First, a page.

In the USPATH session abstract, Zucker (2017) appropriated an innocently-toned term, “comprehensive assessment,” to suggest long-term psychotherapy for Gender Diverse pre-pubertal children on the presumption that Trans and Gender Diverse children have underlying mental pathology:
Through comprehensive assessment that is both affirming of a child’s assertion, yet takes into account the complexity of a multitude of other dynamic factors–some known and some unknown–focusing the treatment on psychological, social, and emotional development will inherently involve evaluating the degree to which a child’s gender nonconformity is impacting these other aspects of the child’s developing sense of self over time.
Unpacking the language of this statement, it is clear that “assessment” is misleading code for “focusing the treatment”; that a child’s gender identity is disparaged as mere “assertion”; that gender diversity is assumed to be a developmental disorder; and, once again, that allowing social gender nonconformity, itself, is a causal factor to adult Trans outcomes. Even more troubling, the word, “affirming,” is colonized and re-contextualized to its opposite meaning.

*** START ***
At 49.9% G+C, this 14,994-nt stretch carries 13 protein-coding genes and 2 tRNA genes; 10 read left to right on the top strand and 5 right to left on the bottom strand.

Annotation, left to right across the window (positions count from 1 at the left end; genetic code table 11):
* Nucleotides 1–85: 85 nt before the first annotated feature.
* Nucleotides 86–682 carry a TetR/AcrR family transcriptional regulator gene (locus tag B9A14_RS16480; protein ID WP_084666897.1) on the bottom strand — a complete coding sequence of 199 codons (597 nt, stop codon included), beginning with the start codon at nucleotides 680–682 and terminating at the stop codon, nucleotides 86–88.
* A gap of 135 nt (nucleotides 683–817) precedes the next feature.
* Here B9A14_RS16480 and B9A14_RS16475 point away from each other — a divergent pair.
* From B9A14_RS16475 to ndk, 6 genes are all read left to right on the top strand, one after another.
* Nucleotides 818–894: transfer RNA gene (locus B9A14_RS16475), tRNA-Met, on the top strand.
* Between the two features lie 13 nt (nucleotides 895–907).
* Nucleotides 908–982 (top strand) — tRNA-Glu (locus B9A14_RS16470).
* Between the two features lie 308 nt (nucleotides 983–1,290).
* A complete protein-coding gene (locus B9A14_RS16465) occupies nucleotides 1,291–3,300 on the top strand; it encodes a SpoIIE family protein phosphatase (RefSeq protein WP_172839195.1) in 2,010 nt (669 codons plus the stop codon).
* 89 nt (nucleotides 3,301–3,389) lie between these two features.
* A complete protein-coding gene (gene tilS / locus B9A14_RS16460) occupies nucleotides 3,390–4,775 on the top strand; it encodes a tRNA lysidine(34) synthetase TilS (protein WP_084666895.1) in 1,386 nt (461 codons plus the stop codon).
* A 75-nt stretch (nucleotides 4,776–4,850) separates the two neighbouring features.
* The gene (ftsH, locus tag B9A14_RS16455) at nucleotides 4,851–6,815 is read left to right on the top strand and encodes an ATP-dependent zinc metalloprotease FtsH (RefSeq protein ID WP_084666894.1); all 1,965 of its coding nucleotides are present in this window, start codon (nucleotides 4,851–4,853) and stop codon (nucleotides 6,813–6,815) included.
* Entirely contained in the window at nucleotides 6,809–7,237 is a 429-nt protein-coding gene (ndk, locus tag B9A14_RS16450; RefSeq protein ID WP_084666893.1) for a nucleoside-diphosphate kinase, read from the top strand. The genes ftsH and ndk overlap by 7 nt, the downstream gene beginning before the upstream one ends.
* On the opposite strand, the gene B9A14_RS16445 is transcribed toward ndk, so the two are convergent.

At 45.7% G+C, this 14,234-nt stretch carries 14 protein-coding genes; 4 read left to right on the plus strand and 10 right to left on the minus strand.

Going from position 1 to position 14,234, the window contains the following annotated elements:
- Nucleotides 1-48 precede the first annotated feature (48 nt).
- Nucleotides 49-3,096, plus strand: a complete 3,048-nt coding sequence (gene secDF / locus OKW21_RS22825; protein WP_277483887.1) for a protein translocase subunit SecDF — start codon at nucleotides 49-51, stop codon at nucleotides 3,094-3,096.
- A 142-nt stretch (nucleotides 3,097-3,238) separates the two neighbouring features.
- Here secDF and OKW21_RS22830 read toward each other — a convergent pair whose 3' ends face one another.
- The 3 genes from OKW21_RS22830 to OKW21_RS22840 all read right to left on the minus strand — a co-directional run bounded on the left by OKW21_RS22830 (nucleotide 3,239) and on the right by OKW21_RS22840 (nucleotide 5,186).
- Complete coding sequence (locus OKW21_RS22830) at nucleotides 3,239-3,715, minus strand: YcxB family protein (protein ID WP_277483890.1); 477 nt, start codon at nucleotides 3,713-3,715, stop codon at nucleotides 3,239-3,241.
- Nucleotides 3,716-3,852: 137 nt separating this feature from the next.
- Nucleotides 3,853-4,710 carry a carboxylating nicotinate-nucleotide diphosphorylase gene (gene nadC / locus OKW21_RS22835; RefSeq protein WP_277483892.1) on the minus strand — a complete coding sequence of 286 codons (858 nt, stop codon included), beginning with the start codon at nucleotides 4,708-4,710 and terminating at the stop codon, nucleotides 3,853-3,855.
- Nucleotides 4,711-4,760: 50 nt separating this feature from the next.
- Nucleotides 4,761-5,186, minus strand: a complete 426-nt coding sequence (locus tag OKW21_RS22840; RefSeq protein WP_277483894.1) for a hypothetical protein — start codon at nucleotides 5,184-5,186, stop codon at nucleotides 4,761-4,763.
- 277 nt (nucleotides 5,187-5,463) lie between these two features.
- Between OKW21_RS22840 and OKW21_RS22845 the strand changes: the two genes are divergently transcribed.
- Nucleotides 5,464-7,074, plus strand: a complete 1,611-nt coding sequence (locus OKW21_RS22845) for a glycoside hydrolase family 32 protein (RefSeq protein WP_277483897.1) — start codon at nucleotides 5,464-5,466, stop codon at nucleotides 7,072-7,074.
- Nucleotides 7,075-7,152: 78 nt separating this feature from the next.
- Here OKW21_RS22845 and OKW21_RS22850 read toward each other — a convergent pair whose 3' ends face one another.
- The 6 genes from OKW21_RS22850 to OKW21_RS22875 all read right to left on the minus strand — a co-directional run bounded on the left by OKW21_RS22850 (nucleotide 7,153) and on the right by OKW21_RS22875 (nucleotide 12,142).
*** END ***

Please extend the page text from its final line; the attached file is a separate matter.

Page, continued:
Tables 2 and 3 list frequent examples of “thorough” / “standardized” / “extended” / “comprehensive”/ “biopsychosocial” “assessment” that appear in the draft Child and Adolescent chapters (WPATH, 2021) of the draft SOC8 (highlighted blue). These statements and assertions are consistent with Zucker’s USPATH assessment dictum and contradict the WPATH depsychopathologization policy. In the Child chapter, they recommend that Trans and Gender Diverse children, not yet eligible for any related medical interventions and only seeking authentic social gender affirmation, continually prove and re-prove their competence and gender identities in compulsory long-term psychotherapy. Statement 5 emphasizes a protracted process of “multiple assessment domains” and “multiple forms of information gathering.” These include “standardized measures related to: gender…,” which are often archaic, offensive, and traumatizing to Trans subjects. Statement 6 repeats the causality fallacy, suggesting that gender diverse children need “assessment” to “consider development factors” and presuming that gender diversity is a developmental pathology. In contrast, if a cisgender child were subject to such punishing psychotherapeutic interrrogation and presumption of sickness for simply needing to express their birth-assigned gender, concerns of abuse would be raised.